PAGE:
When an Endorsement Isn't an Endorsement … It's Just a Photo Op -Will Iowans Bite?
"Anybody here from Iowa?" President Carter inquired. Spotting two near the rear of the sanctuary, he asked: "You going to be home tomorrow night?"
It was a poignant reminder of Dr. Dean's unusual choice to spend the final day before Iowa's caucuses 1,000 miles away in a town of 716 people who will not have their say in the Democratic nomination process until Georgia's primary on March 2.
Dr. Dean said last week that he was skipping 20 of the last 48 hours in the Iowa campaign because "when the former president of the United States asks you to go to church with him on the Sunday before caucuses, I think you probably take that up." But Mr. Carter said today that the visit had actually been Dr. Dean's idea and that he hoped all the Democratic candidates would make the pilgrimage to Plains "to kind of heal wounds and show that we can all worship together."
"I didn't invite him," the former president, wearing a bolo tie, told reporters and parishioners as he entered the church this morning. "He called me on the phone and said he'd like to come worship with me."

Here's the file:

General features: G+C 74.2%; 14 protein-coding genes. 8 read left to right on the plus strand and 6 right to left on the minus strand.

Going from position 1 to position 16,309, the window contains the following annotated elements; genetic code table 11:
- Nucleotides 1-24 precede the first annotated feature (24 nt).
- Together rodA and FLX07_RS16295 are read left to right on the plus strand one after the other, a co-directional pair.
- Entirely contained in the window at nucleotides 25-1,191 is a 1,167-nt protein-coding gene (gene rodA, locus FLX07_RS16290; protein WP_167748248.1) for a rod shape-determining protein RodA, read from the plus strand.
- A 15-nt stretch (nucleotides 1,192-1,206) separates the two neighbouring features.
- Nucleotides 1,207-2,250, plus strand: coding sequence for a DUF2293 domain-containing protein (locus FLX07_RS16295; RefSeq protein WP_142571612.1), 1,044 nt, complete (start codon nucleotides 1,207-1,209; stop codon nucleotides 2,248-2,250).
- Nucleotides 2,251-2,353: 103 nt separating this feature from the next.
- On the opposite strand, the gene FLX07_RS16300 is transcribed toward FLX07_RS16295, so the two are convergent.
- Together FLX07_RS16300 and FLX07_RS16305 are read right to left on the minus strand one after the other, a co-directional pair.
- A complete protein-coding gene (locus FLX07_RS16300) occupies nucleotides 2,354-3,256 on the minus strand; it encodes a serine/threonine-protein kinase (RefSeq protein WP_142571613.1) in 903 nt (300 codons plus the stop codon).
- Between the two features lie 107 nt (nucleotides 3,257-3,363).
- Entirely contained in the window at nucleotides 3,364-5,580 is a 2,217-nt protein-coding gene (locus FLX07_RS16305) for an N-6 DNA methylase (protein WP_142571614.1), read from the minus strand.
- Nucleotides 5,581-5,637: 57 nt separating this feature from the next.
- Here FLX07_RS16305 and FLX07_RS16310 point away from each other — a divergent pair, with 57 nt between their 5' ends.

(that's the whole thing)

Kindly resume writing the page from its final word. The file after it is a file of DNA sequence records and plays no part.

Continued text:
It was a coincidence, Mr. Carter said, that he was teaching from Job, which Dr. Dean has cited as his favorite Bible book.
"After I won in Iowa, I realized what Job was talking about," President Carter said. "It seemed like everybody descended on me with all kinds of abuse and accusations. And I felt like I was innocent, too."
After church, Dr. Dean stood with President Carter on the Main Street of Plains, where faded American flags flap in front of the red, green and beige brick facades of antique and memorabilia shops. As promised, Mr. Carter did not offer an endorsement, but did refer to him as a friend and "fellow Christian," praising his "courageous and outspoken posture." The two men shook hands, but did not raise them in the traditional politicians' pose.